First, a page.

There is a great line dividing Americans: On the one side, and tipping the scales of justice, are those who have never been accused of a crime; on other are those accused, and their family and friends. The rule of law is supposed to serve as a sort of Charon, navigating souls across the river of despair. Many a family has awoken on a Monday to scorn those whom the press reports are criminals. These same families are often transformed by Tuesday, when the sickly finger of accusation points at a loved one.
Sometimes the two worlds collide. Nowhere is this more clear than in the case of a wrongfully convicted person. What we are prepared to do for a person whose life has been wasted behind bars because of a failure of justice is a measure of our humanity. In Wisconsin, lawmakers should hang their heads in shame. State law caps damages for a person released from prison after being convicted falsely to a measly $25,000.
In the case of Robert Lee Stinson, that will result in an award of $1,086 for each of the 23 years he spent behind bars for a crime the state now concedes he did not commit.
Stinson was convicted in 1985 of murdering a Milwaukee woman. The sole evidence linking him to the crime was bite mark evidence on the victim's body. This evidence was linked to him by the expert testimony of a forensic odontologist. But just last year, the National Academy of Science reported this sort of evidence is rarely more than junk science, or speculative garbage. Among other problems in this case: Mr. Stinson was missing a tooth that he should have had if the bite marks could even arguably be his. DNA evidence later cleared the man, as blood and saliva samples on the victim's clothing were determined not to be his. But it was not until another man confessed to the crime that Mr. Stinson was finally freed.
The state erred in convicting Mr. Stinson. When a citizen errs, a prosecutor jumps up and down and demands that the person be held accountable. Justice requires this, we say. Misconduct must be deterred; an example needs to be set. But we cannot seek justice against the state when it errs. No example can be set when the sovereign errs. This great fiction, an historic and necessary evil, gets a pass. And why is that? The doctrine of sovereign immunity prohibits suits against the state.
Just how and why sovereign immunity was smuggled into our republics is a topic for another day. I suspect it had to do with our reliance on English common law, and England's great romance with theocracy. But we have never had a James I in our soil. (He authored a work in the early 17th century on the divine right of kings.)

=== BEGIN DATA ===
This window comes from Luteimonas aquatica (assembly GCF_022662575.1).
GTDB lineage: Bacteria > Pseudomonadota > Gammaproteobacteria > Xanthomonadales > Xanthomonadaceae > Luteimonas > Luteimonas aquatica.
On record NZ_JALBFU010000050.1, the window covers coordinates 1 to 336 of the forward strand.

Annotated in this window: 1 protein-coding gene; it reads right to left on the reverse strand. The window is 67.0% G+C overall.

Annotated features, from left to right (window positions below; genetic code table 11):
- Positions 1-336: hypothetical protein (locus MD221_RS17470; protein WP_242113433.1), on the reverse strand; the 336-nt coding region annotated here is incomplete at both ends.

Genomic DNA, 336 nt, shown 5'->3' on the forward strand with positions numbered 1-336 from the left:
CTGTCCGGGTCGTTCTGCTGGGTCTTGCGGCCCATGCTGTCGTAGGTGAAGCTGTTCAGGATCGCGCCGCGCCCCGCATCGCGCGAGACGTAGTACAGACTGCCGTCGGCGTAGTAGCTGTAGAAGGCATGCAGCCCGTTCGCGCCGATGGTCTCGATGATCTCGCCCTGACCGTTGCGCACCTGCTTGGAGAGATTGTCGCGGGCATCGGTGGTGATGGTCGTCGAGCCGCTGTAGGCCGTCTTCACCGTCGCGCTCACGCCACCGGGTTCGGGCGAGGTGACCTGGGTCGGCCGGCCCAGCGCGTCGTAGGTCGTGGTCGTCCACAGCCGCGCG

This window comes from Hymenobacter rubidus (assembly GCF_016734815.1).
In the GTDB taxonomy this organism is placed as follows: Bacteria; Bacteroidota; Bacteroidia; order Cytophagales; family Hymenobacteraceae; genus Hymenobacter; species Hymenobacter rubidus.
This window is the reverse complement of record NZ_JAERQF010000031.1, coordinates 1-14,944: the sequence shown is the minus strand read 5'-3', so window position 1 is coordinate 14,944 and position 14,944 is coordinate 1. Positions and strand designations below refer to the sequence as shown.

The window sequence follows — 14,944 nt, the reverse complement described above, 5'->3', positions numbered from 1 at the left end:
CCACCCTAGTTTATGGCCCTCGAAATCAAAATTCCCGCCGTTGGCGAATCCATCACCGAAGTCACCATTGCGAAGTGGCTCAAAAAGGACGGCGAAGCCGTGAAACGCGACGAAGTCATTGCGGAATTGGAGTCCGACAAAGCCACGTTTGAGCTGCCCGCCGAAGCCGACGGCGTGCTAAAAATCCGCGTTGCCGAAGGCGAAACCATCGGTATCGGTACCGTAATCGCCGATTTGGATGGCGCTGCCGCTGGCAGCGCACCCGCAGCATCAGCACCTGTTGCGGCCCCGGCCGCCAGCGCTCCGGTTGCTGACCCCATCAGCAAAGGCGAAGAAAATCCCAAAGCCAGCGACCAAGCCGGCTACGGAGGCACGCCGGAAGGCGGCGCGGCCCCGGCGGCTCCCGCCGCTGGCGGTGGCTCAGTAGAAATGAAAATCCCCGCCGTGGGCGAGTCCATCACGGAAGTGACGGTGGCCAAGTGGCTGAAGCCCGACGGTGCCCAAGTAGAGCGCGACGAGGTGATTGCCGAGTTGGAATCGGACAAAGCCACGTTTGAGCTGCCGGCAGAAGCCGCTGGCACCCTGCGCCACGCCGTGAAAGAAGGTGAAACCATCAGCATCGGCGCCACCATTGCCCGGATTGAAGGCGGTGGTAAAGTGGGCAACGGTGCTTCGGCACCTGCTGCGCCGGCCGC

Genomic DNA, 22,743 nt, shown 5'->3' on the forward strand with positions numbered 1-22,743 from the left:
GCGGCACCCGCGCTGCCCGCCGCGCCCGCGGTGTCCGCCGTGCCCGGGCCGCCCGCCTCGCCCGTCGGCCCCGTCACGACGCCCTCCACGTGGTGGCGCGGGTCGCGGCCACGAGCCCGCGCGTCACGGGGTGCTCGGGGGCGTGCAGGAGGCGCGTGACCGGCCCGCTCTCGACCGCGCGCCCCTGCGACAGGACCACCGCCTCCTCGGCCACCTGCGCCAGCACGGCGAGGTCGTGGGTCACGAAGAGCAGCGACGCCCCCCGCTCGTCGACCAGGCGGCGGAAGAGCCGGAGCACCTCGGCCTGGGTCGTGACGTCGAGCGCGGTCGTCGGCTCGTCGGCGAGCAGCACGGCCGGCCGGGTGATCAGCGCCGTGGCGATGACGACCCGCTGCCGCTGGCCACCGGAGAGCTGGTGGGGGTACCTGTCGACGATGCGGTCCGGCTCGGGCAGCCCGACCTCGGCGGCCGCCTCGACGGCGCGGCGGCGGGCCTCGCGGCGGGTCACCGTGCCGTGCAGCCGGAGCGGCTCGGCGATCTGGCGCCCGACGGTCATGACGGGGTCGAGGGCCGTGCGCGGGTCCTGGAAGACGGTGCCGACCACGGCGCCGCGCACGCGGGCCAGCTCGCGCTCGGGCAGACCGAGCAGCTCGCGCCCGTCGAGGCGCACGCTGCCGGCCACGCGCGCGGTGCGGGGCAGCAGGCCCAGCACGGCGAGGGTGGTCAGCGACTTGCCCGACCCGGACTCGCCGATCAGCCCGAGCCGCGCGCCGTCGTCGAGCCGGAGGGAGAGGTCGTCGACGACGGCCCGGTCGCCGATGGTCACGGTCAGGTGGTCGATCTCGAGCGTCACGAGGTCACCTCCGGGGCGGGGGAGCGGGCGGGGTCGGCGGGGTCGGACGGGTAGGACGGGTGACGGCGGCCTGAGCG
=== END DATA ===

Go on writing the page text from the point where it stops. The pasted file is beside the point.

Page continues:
Most states, including Wisconsin, permit folks to request permission of the sovereign to file suit against it. This is typically done, as it is in Wisconsin, through a claims commission. Claims commissions evaluate the contentions of those who want to sue the sovereign and then give a thumbs up or down to the petitioner. In Wisconsin, claims such as Mr. Stinson's are capped at $25,000. Thus, even if the sovereign is prepared to concede error, its agents refuse to permit it to be held accountable. Mr. Stinson can recover no more than $25,000 for 23 years spent behind bars. That is simply obscene.
It is unlikely that anyone will storm the barricades on Mr. Stinson's behalf. Most folks will think he must have done something wrong. He was arrested after all. And a people numbed into humming the fundamentalist Christian camp song "Trust and Obey" as they recite the pledge of allegiance won't face the fact that sovereign. too, can be a criminal, violating the very rights we create it to defend.
The line separating those accused, whether rightly or wrongly, from the rest of society is a line most people never cross. It is very comfortable on the self-righteous side of that line. Why monsters exist on the other side of the line. Those who defend these monsters are themselves evil. The great mass of anonymous stone throwers who huddle together in anonymity draw coward's strength and courage from each stone they toss. But when a stone strikes them, they don't call on their neighbors or the state for relief: they look to a monster to defend them. The state refuses to accept responsibility for its errors, and those lawyers who stand tall for the accused are derided as scum until they become the sole and last friend of the accused.
Mr. Stinson teaches a bitter truth for those prepared to learn it. Humanity exists on both sides of the line separating those accused from the accusers. Justice requires that both sides be accountable. Why are we prepared to welcome the destruction of a man accused and convicted, whether rightly or not, while at the same time fleeing from any semblance of fairness when it is clear the state has erred? Pride is a deadly sin; especially so when the sovereign refuses to acknowledge error.
Wisconsin ought to hang its head in shame. But most likely, it won't. You see, we get the government we deserve, and the people of Wisconsin seem content to let this injustice go uncorrected. Shame on Wisconsin.